I have found a sure-fire way to put an audience to sleep within five minutes. It’s to talk at length about moksha. Why is this? The challenges of day-to-day living are a sufficient focus; there is no mental real estate to also think about moksha. After all, there are three other more immediate goals: dharma, wealth and love. Few seem to incorporate moksha into their philosophical framework. Most have only the vaguest concept of what existence after liberation would be like. Besides, why think about something that seems so far off, something to be concerned about in a future life? Knowing that release comes only when the soul is ripe for realization, having matured through many lives, the average devotee concludes that moksha is as remote as Jupiter, strictly the concern of yogis and sadhus.

The challenge is to make life’s ultimate spiritual attainment relevant to day-to-day family life. In public presentations I refer to moksha as the X-marks-the-spot destination and then describe the journey that leads to it. While the destination may be distant, the journey toward it is already happening, whether we recognize it or not. I ask listeners to visualize a mountain with a winding path leading to the summit, which is blissful experience of God Realization and moksha. In each life we are born near the same point on the path we reached at the end of our last life. Ideally, in each lifetime we move farther up the path toward the mountaintop; we don’t stand still or go backwards. Standing still results from living a materialistic, self-centered life. Going backwards is the price we pay for adharmic deeds, such as serious violence and dishonesty.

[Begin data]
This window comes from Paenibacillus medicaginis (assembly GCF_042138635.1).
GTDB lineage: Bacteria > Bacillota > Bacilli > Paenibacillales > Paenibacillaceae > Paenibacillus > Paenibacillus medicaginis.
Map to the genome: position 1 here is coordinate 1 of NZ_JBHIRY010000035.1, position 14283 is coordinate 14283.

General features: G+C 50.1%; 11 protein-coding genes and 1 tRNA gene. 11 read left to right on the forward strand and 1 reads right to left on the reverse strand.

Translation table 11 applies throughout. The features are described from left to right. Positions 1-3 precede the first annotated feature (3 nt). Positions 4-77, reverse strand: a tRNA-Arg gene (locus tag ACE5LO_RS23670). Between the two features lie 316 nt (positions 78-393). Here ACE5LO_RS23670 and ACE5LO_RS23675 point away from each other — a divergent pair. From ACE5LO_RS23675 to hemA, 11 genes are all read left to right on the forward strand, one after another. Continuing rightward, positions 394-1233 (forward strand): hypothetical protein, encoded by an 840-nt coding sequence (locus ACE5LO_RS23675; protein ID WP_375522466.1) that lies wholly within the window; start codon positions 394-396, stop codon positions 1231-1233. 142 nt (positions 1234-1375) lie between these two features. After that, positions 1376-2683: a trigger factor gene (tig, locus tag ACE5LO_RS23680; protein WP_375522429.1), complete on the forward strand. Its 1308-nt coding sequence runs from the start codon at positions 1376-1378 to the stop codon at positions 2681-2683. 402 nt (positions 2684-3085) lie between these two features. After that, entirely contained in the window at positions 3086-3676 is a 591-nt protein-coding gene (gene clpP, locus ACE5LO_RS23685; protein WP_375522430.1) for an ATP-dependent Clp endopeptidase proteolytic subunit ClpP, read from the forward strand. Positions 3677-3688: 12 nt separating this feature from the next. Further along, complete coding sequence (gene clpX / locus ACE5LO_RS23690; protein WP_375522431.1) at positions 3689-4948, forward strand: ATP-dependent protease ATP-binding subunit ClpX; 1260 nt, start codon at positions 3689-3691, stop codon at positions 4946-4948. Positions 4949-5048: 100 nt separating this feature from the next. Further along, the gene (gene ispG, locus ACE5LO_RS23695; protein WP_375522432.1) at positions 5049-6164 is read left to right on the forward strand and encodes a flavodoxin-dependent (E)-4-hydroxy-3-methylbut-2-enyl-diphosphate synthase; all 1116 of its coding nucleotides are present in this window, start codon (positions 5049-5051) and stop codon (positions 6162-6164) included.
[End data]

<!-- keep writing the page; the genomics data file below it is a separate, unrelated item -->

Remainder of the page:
This singular, long-term goal defines the direction of dharma in the well-lived life and provides a north star for all navigating the rough seas of Earthly existence. Most souls have much to do and achieve before striving for it directly, though all hope to attain it ultimately. It is achieved only after a certain level of perfection has been attained, maturity of the soul sufficient to harness the forces of instinct, intellect and emotion. Happily, Hinduism affirms that every person on Earth will eventually reach the unitive state of moksha and be free from rebirth.